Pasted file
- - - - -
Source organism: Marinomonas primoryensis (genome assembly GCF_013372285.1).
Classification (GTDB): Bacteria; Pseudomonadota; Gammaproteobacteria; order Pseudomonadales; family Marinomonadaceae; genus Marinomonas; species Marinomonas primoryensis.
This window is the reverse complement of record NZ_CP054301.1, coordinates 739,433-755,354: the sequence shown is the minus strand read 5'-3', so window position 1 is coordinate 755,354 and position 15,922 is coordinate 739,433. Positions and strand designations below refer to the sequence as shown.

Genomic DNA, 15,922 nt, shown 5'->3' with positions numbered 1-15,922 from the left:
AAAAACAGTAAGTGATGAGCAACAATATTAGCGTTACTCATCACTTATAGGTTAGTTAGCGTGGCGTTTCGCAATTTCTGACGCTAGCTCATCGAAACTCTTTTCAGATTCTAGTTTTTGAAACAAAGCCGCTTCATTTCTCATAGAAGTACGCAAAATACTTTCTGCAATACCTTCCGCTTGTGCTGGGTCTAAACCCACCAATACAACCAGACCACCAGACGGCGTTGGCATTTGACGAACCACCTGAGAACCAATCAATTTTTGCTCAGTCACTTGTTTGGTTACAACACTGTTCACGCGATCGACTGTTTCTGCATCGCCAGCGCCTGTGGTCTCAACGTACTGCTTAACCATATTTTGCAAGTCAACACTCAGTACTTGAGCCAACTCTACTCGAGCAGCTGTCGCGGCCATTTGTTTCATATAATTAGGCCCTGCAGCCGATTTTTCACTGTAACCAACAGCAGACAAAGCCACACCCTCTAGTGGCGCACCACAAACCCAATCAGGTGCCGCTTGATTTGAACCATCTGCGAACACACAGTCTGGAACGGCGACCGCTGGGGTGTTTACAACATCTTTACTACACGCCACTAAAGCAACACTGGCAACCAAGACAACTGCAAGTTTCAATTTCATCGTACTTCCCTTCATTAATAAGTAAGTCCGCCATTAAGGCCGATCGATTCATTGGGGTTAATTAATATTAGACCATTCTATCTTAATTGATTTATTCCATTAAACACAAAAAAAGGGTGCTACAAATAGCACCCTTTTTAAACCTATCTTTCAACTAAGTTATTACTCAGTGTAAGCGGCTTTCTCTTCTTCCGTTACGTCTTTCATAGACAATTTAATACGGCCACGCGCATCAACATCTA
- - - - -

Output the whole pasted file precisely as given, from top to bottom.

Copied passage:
Source organism: Marinomonas primoryensis (genome assembly GCF_013372285.1).
Classification (GTDB): Bacteria; Pseudomonadota; Gammaproteobacteria; order Pseudomonadales; family Marinomonadaceae; genus Marinomonas; species Marinomonas primoryensis.
This window is the reverse complement of record NZ_CP054301.1, coordinates 739,433-755,354: the sequence shown is the minus strand read 5'-3', so window position 1 is coordinate 755,354 and position 15,922 is coordinate 739,433. Positions and strand designations below refer to the sequence as shown.

Genomic DNA, 15,922 nt, shown 5'->3' with positions numbered 1-15,922 from the left:
AAAAACAGTAAGTGATGAGCAACAATATTAGCGTTACTCATCACTTATAGGTTAGTTAGCGTGGCGTTTCGCAATTTCTGACGCTAGCTCATCGAAACTCTTTTCAGATTCTAGTTTTTGAAACAAAGCCGCTTCATTTCTCATAGAAGTACGCAAAATACTTTCTGCAATACCTTCCGCTTGTGCTGGGTCTAAACCCACCAATACAACCAGACCACCAGACGGCGTTGGCATTTGACGAACCACCTGAGAACCAATCAATTTTTGCTCAGTCACTTGTTTGGTTACAACACTGTTCACGCGATCGACTGTTTCTGCATCGCCAGCGCCTGTGGTCTCAACGTACTGCTTAACCATATTTTGCAAGTCAACACTCAGTACTTGAGCCAACTCTACTCGAGCAGCTGTCGCGGCCATTTGTTTCATATAATTAGGCCCTGCAGCCGATTTTTCACTGTAACCAACAGCAGACAAAGCCACACCCTCTAGTGGCGCACCACAAACCCAATCAGGTGCCGCTTGATTTGAACCATCTGCGAACACACAGTCTGGAACGGCGACCGCTGGGGTGTTTACAACATCTTTACTACACGCCACTAAAGCAACACTGGCAACCAAGACAACTGCAAGTTTCAATTTCATCGTACTTCCCTTCATTAATAAGTAAGTCCGCCATTAAGGCCGATCGATTCATTGGGGTTAATTAATATTAGACCATTCTATCTTAATTGATTTATTCCATTAAACACAAAAAAAGGGTGCTACAAATAGCACCCTTTTTAAACCTATCTTTCAACTAAGTTATTACTCAGTGTAAGCGGCTTTCTCTTCTTCCGTTACGTCTTTCATAGACAATTTAATACGGCCACGCGCATCAACATCTA